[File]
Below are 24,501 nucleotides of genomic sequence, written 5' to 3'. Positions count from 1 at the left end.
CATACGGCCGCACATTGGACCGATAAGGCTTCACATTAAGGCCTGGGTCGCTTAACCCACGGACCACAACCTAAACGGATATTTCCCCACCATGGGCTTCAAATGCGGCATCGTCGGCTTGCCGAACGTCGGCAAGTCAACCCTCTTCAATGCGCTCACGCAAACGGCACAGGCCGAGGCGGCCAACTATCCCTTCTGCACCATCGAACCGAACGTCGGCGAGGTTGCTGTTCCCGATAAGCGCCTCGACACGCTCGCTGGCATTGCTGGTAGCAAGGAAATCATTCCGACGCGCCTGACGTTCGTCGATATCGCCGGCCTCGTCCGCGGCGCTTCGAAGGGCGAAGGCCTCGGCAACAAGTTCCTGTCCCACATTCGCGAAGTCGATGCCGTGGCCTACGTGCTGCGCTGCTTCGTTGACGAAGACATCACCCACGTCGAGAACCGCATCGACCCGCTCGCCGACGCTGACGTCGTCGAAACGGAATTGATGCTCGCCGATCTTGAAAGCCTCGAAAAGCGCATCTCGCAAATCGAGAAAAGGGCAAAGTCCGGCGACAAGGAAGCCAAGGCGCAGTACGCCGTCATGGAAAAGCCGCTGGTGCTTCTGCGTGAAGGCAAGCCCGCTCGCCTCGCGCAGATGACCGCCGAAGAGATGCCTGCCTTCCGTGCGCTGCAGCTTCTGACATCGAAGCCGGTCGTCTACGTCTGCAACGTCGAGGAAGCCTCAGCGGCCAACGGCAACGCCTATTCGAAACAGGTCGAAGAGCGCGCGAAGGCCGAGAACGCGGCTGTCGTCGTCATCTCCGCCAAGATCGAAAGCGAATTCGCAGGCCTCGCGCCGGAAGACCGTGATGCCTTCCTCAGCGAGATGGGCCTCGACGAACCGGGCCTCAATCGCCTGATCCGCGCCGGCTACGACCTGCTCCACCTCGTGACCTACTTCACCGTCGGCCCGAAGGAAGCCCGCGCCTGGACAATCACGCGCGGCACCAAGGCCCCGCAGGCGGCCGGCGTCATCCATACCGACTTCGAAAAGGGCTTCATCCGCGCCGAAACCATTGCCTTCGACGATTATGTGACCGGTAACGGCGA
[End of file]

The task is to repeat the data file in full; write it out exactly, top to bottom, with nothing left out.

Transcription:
Below are 24,501 nucleotides of genomic sequence, written 5' to 3'. Positions count from 1 at the left end.
CATACGGCCGCACATTGGACCGATAAGGCTTCACATTAAGGCCTGGGTCGCTTAACCCACGGACCACAACCTAAACGGATATTTCCCCACCATGGGCTTCAAATGCGGCATCGTCGGCTTGCCGAACGTCGGCAAGTCAACCCTCTTCAATGCGCTCACGCAAACGGCACAGGCCGAGGCGGCCAACTATCCCTTCTGCACCATCGAACCGAACGTCGGCGAGGTTGCTGTTCCCGATAAGCGCCTCGACACGCTCGCTGGCATTGCTGGTAGCAAGGAAATCATTCCGACGCGCCTGACGTTCGTCGATATCGCCGGCCTCGTCCGCGGCGCTTCGAAGGGCGAAGGCCTCGGCAACAAGTTCCTGTCCCACATTCGCGAAGTCGATGCCGTGGCCTACGTGCTGCGCTGCTTCGTTGACGAAGACATCACCCACGTCGAGAACCGCATCGACCCGCTCGCCGACGCTGACGTCGTCGAAACGGAATTGATGCTCGCCGATCTTGAAAGCCTCGAAAAGCGCATCTCGCAAATCGAGAAAAGGGCAAAGTCCGGCGACAAGGAAGCCAAGGCGCAGTACGCCGTCATGGAAAAGCCGCTGGTGCTTCTGCGTGAAGGCAAGCCCGCTCGCCTCGCGCAGATGACCGCCGAAGAGATGCCTGCCTTCCGTGCGCTGCAGCTTCTGACATCGAAGCCGGTCGTCTACGTCTGCAACGTCGAGGAAGCCTCAGCGGCCAACGGCAACGCCTATTCGAAACAGGTCGAAGAGCGCGCGAAGGCCGAGAACGCGGCTGTCGTCGTCATCTCCGCCAAGATCGAAAGCGAATTCGCAGGCCTCGCGCCGGAAGACCGTGATGCCTTCCTCAGCGAGATGGGCCTCGACGAACCGGGCCTCAATCGCCTGATCCGCGCCGGCTACGACCTGCTCCACCTCGTGACCTACTTCACCGTCGGCCCGAAGGAAGCCCGCGCCTGGACAATCACGCGCGGCACCAAGGCCCCGCAGGCGGCCGGCGTCATCCATACCGACTTCGAAAAGGGCTTCATCCGCGCCGAAACCATTGCCTTCGACGATTATGTGACCGGTAACGGCGA